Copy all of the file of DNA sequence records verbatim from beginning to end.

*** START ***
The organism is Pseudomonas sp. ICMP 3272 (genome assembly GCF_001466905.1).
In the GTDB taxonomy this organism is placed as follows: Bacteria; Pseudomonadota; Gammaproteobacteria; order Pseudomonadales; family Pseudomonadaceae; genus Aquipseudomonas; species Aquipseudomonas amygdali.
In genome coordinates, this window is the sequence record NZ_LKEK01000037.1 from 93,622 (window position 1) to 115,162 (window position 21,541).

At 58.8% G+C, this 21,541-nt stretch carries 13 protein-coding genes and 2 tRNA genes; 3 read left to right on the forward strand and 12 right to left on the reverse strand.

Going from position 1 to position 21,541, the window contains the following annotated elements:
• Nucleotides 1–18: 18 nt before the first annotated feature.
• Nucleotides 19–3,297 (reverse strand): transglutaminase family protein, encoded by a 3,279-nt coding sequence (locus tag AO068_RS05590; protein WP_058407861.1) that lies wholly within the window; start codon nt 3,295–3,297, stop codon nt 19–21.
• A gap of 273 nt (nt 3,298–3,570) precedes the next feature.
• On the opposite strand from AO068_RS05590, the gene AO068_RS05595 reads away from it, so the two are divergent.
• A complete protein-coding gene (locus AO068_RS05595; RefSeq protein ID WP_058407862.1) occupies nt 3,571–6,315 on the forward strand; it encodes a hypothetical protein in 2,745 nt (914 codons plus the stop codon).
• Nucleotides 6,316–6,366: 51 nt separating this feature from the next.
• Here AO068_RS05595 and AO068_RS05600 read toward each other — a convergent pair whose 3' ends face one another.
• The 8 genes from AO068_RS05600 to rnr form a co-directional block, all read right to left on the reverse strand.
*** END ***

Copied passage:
The organism is Pseudomonas sp. ICMP 3272 (genome assembly GCF_001466905.1).
In the GTDB taxonomy this organism is placed as follows: Bacteria; Pseudomonadota; Gammaproteobacteria; order Pseudomonadales; family Pseudomonadaceae; genus Aquipseudomonas; species Aquipseudomonas amygdali.
In genome coordinates, this window is the sequence record NZ_LKEK01000037.1 from 93,622 (window position 1) to 115,162 (window position 21,541).

At 58.8% G+C, this 21,541-nt stretch carries 13 protein-coding genes and 2 tRNA genes; 3 read left to right on the forward strand and 12 right to left on the reverse strand.

Going from position 1 to position 21,541, the window contains the following annotated elements:
• Nucleotides 1–18: 18 nt before the first annotated feature.
• Nucleotides 19–3,297 (reverse strand): transglutaminase family protein, encoded by a 3,279-nt coding sequence (locus tag AO068_RS05590; protein WP_058407861.1) that lies wholly within the window; start codon nt 3,295–3,297, stop codon nt 19–21.
• A gap of 273 nt (nt 3,298–3,570) precedes the next feature.
• On the opposite strand from AO068_RS05590, the gene AO068_RS05595 reads away from it, so the two are divergent.
• A complete protein-coding gene (locus AO068_RS05595; RefSeq protein ID WP_058407862.1) occupies nt 3,571–6,315 on the forward strand; it encodes a hypothetical protein in 2,745 nt (914 codons plus the stop codon).
• Nucleotides 6,316–6,366: 51 nt separating this feature from the next.
• Here AO068_RS05595 and AO068_RS05600 read toward each other — a convergent pair whose 3' ends face one another.
• The 8 genes from AO068_RS05600 to rnr form a co-directional block, all read right to left on the reverse strand.